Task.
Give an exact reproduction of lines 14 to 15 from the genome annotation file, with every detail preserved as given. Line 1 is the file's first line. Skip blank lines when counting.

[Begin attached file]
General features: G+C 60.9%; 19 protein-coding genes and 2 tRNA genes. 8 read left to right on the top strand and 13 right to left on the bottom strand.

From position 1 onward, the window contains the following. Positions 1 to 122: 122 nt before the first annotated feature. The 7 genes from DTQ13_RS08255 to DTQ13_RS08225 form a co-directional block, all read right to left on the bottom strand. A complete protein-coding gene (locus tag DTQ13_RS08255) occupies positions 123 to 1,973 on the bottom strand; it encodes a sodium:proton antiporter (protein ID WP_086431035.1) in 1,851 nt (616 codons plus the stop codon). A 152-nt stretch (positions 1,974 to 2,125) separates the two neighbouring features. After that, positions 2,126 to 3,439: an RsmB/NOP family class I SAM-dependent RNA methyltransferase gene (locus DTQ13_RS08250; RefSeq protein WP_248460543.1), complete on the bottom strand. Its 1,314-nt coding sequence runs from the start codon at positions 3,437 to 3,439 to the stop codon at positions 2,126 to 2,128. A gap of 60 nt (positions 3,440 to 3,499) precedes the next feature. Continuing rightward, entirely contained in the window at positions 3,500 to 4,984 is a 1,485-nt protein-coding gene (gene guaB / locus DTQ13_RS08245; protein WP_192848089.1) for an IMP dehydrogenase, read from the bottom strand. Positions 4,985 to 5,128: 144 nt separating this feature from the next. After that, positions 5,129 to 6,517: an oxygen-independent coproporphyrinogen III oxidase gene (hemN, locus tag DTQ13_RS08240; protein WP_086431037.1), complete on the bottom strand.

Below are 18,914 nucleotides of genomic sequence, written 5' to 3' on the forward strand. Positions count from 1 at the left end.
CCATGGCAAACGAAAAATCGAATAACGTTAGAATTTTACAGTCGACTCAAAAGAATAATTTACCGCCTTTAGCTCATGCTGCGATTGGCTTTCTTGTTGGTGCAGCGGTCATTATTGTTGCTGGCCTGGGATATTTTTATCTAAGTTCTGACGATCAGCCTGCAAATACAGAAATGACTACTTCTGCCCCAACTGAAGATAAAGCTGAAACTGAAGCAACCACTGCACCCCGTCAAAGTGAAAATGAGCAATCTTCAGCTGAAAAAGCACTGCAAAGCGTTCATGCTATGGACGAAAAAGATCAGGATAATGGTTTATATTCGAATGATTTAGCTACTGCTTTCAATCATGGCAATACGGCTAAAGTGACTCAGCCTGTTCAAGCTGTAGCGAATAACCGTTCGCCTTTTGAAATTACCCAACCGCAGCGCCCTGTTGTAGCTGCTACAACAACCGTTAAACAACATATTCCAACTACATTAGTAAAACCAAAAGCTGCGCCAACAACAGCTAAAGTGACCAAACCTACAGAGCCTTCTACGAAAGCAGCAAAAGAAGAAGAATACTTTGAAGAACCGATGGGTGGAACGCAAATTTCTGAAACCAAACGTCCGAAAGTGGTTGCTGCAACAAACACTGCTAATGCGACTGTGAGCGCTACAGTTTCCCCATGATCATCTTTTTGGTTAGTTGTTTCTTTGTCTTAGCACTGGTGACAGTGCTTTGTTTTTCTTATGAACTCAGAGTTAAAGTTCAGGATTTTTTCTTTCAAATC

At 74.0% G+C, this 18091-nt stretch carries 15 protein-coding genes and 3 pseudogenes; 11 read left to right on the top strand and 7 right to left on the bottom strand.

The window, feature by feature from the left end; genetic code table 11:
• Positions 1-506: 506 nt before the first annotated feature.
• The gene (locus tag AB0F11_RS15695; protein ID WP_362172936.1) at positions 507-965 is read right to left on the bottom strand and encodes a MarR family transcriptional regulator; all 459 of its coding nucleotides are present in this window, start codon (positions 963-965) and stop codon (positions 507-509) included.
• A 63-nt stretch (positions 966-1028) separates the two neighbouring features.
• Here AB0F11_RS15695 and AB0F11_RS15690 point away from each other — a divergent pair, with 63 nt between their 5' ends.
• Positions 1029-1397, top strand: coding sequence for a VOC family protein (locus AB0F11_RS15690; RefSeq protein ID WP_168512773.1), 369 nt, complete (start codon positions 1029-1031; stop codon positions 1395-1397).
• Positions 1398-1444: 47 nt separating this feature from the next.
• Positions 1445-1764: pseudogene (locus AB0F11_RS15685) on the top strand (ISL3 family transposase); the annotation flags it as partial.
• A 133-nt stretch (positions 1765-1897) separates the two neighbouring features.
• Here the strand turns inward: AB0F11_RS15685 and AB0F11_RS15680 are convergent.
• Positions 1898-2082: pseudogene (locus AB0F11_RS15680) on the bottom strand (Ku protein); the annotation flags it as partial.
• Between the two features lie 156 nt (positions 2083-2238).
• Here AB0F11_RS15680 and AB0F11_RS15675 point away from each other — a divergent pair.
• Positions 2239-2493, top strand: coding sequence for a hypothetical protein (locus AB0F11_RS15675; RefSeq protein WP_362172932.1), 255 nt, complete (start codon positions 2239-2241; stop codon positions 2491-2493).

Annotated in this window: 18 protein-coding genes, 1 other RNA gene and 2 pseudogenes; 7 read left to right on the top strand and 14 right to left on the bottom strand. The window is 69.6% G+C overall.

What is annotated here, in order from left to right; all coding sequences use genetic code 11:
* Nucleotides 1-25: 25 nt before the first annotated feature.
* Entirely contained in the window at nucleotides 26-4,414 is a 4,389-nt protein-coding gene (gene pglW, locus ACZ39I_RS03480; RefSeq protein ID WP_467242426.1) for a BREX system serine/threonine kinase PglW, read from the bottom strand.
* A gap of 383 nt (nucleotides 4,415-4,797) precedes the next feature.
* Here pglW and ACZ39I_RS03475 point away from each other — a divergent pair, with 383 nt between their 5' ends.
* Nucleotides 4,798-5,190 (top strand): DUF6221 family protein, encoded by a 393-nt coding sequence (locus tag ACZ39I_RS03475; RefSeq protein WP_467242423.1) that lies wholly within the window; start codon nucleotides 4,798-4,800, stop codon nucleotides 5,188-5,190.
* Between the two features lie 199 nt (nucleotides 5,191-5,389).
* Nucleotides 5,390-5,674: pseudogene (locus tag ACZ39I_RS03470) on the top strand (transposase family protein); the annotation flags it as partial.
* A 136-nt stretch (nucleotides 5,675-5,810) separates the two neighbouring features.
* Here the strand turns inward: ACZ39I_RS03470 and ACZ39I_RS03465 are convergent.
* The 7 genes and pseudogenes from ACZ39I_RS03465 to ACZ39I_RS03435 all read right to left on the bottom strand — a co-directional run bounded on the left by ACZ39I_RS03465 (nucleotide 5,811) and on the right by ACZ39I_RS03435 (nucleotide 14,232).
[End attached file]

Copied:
• A 133-nt stretch (positions 1765-1897) separates the two neighbouring features.
• Here the strand turns inward: AB0F11_RS15685 and AB0F11_RS15680 are convergent.